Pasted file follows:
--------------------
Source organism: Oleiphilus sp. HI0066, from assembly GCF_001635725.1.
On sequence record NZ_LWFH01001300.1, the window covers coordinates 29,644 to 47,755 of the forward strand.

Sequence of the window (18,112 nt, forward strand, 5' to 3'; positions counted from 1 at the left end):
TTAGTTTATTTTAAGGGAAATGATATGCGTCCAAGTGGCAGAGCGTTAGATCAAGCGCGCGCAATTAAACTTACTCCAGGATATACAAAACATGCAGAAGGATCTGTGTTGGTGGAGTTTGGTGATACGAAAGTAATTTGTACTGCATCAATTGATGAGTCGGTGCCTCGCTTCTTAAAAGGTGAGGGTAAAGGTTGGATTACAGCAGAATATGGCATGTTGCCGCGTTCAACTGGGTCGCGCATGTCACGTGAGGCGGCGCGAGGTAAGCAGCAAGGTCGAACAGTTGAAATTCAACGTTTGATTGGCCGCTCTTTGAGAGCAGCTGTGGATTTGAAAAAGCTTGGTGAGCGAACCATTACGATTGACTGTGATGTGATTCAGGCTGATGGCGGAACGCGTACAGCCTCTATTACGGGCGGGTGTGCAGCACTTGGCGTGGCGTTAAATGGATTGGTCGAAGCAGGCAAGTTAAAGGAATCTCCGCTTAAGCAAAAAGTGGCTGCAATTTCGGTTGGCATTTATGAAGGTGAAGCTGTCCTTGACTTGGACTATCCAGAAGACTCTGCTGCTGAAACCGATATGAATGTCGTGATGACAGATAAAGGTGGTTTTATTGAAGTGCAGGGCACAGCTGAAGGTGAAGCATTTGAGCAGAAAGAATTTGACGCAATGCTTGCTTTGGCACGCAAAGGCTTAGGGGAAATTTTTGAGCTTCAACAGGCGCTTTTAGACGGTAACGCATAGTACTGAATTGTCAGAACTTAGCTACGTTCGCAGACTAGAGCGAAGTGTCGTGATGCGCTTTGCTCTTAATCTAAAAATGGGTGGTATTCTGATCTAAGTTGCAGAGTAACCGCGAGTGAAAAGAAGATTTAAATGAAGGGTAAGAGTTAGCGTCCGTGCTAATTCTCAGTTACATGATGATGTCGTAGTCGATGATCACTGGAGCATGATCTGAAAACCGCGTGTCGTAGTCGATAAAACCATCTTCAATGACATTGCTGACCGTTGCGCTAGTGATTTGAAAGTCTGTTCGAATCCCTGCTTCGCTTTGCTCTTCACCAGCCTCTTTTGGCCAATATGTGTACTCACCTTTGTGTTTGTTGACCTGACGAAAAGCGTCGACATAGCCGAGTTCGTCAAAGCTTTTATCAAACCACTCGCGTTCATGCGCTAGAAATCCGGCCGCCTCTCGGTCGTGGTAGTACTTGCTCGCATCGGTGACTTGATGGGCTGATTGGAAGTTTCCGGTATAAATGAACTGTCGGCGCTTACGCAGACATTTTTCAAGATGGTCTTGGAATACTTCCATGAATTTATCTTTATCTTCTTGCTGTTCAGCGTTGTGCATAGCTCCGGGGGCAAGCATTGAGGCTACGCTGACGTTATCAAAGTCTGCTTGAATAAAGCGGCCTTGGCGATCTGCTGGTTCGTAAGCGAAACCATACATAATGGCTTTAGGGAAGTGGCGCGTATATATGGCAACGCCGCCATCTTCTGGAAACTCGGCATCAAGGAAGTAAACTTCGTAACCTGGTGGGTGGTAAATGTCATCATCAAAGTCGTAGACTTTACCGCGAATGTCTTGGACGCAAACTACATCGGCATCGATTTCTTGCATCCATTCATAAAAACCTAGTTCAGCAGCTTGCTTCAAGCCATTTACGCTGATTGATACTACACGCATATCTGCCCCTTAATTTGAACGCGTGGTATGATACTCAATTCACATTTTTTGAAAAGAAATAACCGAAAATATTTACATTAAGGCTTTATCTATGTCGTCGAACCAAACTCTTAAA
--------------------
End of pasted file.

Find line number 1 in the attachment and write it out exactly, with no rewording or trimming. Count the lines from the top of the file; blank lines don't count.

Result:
Source organism: Oleiphilus sp. HI0066, from assembly GCF_001635725.1.